“Why, Jack,” I cried clinging to him in a perfect whirlwind of wonder, “one can hardly believe it—that was only an hour ago!”
“That was only an hour ago,” Jack answered, smiling. “But as for you, I suppose you’ve lived half a lifetime again in it. And now you know the whole secret of the Woodbury Mystery. And you won’t want to give yourself up to the police any longer.”
ALL’S WELL THAT ENDS WELL
But why didn’t you explain it all to me at the very first?” I exclaimed, all tremulous. “When you met me at Quebec, I mean—why didn’t you tell me then? Did you and Elsie come there on purpose to meet me?”
“Yes, we came there to meet you,” Jack answered. “But we were afraid to make ourselves known to you all at once just at first, because, you see, Una, I more than half suspected then, what I know now to be the truth, that you were coming out to Canada on purpose to hunt me up, not as your friend and future husband, but in enmity and suspicion as your father’s murderer. And in any case we were uncertain which attitude you might adopt towards me. But I see I must explain a little more even now. I haven’t told you yet why I came at all to Canada.”
“Tell me now,” I answered. “I must know everything to-day. I can never rest now till I’ve heard the whole story.”
“Well,” Jack went on more calmly, “after the first excitement wore off in the public mind, there came after a bit a lull of languid interest; the papers began to forget the supposed facts of the murder, and to dwell far more upon your own new role as a pyschological curiosity. They talked much about your strange new life and its analogies elsewhere. I was anxious to see you, of course, to satisfy myself of your condition; but the doctors who had charge of you refused to let you mix for a while with anyone you had known in your First State; and I now think wisely. It was best you should recover your general health and faculties by slow degrees, without being puzzled and distracted by constant upsetting recollections and suggestions of your past history.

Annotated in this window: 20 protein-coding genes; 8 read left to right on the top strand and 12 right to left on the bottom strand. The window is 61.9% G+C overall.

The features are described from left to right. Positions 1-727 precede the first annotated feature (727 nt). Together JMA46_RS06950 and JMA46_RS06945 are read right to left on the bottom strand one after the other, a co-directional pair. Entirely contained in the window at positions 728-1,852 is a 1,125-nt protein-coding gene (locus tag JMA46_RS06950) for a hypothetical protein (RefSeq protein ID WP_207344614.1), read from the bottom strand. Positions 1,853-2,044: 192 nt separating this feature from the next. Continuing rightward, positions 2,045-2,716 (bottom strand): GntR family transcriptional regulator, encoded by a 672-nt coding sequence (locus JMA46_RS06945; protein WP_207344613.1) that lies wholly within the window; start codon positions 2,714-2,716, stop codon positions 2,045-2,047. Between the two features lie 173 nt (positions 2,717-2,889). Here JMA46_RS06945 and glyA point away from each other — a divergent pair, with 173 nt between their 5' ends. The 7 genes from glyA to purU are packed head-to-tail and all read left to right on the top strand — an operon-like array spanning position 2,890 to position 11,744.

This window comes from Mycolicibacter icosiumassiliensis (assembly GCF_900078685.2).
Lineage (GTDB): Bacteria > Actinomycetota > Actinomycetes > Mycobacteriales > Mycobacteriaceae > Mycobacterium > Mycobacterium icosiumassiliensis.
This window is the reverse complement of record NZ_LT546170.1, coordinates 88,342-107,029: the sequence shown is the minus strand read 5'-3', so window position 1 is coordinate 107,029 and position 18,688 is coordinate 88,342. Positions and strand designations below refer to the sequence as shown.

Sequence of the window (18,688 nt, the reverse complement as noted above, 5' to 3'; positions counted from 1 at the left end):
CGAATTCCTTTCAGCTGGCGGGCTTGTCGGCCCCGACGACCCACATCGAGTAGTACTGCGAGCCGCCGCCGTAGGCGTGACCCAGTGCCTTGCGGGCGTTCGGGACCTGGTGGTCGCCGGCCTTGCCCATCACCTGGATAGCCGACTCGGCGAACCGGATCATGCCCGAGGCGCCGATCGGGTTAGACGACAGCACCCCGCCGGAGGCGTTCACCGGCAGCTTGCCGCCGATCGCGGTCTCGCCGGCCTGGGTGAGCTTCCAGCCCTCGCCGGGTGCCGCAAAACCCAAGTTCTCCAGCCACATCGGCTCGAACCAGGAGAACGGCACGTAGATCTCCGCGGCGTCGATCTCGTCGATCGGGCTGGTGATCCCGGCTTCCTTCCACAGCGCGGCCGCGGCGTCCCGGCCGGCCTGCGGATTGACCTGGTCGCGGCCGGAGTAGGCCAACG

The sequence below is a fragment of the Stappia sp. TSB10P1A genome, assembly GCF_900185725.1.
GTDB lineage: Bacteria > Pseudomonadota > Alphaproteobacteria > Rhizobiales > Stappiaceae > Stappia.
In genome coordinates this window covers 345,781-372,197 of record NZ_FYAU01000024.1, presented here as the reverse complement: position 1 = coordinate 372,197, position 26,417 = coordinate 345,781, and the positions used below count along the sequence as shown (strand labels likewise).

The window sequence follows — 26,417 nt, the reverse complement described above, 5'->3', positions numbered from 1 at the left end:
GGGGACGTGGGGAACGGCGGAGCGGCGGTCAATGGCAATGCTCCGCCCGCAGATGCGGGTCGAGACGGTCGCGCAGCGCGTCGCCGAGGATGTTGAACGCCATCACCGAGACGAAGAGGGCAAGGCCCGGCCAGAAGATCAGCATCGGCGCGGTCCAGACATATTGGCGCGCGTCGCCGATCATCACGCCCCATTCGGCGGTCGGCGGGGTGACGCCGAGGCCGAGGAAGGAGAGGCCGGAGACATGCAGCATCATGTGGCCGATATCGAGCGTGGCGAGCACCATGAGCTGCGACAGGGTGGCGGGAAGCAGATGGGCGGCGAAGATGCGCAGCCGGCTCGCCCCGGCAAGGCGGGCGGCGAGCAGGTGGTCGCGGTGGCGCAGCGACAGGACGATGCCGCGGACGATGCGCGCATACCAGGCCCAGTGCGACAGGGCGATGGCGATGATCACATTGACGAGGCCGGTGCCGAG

“But for me, of course, at the time, the separation was terrible. Each morning, I read with feverish interest the reports of your health, and longed, day after day, to hear of some distinct improvement. And yet at the same time, I was terrified at every approach to complete convalescence: I feared that if you got better at all, you might remember too quick, and that then the sudden rush of recollection might kill you or upset your reason. But by-and-by, it became clear to me you could remember nothing of the actual shot itself. And I saw plainly why. It was the firing of the pistol that obliterated, as it were, every trace of your past life in your disorganised brain. And it obliterated itself too. Your new life began just one moment later, with the Picture of the dead man stretched before you in his blood on the floor, and a figure in the background disappearing through the window.”